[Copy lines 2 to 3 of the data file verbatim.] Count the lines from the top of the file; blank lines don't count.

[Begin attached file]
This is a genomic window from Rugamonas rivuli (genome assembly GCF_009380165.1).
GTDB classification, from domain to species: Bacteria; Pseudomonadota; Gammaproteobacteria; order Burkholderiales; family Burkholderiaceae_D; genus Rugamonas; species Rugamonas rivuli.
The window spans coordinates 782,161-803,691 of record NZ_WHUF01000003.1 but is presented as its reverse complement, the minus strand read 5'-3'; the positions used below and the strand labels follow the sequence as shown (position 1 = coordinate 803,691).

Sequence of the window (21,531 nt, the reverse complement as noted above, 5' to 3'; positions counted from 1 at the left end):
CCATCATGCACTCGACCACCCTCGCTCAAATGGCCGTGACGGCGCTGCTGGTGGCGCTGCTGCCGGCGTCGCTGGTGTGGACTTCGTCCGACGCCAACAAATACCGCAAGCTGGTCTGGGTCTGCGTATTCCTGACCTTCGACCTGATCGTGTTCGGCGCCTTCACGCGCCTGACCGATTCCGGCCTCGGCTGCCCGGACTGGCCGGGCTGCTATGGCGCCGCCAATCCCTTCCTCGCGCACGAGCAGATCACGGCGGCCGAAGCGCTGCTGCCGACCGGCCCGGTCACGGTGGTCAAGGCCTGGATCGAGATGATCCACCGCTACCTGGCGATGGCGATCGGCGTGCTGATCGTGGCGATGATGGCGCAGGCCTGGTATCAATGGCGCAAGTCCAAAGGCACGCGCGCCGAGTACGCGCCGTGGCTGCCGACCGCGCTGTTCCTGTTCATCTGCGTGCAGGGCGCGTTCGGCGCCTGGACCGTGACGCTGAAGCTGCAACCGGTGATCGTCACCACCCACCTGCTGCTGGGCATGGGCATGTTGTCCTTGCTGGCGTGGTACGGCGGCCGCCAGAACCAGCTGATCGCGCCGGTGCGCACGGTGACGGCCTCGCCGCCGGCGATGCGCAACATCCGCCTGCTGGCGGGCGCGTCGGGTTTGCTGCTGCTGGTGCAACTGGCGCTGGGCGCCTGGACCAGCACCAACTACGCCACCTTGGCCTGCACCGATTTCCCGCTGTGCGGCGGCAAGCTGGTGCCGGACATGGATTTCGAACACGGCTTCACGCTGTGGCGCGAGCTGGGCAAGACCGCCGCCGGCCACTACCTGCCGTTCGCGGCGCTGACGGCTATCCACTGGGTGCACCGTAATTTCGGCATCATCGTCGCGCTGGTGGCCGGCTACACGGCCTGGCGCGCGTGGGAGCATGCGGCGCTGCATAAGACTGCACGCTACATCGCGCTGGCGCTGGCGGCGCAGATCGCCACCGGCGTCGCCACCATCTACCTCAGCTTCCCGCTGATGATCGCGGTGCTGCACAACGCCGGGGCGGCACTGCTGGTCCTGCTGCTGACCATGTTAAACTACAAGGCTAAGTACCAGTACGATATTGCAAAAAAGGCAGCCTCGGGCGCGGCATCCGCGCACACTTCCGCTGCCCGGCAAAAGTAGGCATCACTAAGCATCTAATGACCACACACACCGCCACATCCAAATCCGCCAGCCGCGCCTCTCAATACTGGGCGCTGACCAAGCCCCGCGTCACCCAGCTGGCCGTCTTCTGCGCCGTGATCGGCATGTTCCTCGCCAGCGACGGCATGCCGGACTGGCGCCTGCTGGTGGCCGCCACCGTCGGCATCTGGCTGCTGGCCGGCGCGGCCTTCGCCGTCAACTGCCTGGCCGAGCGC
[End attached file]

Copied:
GTDB classification, from domain to species: Bacteria; Pseudomonadota; Gammaproteobacteria; order Burkholderiales; family Burkholderiaceae_D; genus Rugamonas; species Rugamonas rivuli.
The window spans coordinates 782,161-803,691 of record NZ_WHUF01000003.1 but is presented as its reverse complement, the minus strand read 5'-3'; the positions used below and the strand labels follow the sequence as shown (position 1 = coordinate 803,691).